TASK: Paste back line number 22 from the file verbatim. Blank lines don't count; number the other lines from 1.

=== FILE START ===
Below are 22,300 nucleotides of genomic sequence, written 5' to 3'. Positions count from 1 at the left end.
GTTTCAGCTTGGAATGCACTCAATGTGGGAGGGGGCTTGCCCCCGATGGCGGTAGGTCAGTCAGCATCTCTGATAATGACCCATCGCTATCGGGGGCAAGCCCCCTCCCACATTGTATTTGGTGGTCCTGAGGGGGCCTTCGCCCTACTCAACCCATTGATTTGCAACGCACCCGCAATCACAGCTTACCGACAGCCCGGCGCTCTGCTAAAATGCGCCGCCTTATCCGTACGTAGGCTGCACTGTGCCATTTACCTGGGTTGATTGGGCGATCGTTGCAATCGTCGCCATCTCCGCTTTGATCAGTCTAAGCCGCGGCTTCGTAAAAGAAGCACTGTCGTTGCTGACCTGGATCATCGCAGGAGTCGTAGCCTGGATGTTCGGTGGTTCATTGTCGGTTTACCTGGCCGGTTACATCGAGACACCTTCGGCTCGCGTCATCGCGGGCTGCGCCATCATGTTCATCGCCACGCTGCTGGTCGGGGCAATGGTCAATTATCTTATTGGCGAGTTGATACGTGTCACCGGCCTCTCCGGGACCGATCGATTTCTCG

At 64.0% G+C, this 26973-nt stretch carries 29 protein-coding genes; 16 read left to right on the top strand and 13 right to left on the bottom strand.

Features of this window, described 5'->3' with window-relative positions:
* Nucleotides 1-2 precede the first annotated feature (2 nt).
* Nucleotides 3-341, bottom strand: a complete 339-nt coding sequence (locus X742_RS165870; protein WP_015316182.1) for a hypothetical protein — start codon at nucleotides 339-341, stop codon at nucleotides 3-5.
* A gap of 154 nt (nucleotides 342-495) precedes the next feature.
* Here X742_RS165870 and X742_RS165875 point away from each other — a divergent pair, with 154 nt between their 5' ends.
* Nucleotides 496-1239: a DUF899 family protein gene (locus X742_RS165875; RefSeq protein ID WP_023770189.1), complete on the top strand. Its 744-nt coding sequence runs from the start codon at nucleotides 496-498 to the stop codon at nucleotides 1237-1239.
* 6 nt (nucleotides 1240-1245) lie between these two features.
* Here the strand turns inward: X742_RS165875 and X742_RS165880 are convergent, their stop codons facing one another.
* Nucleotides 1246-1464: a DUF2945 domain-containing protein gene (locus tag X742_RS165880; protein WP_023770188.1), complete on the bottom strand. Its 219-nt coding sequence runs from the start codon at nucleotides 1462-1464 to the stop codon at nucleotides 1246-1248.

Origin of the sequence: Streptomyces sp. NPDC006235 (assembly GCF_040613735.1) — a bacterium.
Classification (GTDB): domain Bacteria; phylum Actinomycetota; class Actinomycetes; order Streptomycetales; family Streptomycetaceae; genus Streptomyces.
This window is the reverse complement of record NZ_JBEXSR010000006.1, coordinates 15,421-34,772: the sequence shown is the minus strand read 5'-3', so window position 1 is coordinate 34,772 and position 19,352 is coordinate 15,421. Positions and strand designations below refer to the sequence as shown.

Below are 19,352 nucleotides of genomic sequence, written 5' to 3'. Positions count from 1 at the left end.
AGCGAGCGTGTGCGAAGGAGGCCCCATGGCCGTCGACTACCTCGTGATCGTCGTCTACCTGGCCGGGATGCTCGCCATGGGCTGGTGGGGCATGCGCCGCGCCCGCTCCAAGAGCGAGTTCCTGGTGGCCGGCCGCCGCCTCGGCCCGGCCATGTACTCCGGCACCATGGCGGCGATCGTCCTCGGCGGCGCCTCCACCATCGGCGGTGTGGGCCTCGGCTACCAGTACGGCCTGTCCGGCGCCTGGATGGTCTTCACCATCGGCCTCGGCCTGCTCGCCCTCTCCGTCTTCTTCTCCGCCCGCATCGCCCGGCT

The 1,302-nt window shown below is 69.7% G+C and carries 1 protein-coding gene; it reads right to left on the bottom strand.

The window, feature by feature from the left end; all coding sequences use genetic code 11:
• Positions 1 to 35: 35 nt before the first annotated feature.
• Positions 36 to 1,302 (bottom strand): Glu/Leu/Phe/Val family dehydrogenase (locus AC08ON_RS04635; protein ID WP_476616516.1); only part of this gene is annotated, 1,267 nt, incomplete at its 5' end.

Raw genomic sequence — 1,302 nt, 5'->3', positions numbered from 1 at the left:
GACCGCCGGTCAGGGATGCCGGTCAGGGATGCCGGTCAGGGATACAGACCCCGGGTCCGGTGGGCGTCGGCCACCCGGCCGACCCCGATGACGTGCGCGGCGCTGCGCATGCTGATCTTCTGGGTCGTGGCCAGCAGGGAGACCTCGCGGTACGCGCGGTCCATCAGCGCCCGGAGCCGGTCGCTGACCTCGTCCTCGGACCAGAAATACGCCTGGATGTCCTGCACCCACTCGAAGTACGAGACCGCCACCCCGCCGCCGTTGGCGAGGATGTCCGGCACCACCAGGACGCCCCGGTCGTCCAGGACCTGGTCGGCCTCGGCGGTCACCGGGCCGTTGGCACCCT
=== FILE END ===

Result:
Raw genomic sequence — 1,302 nt, 5'->3', positions numbered from 1 at the left: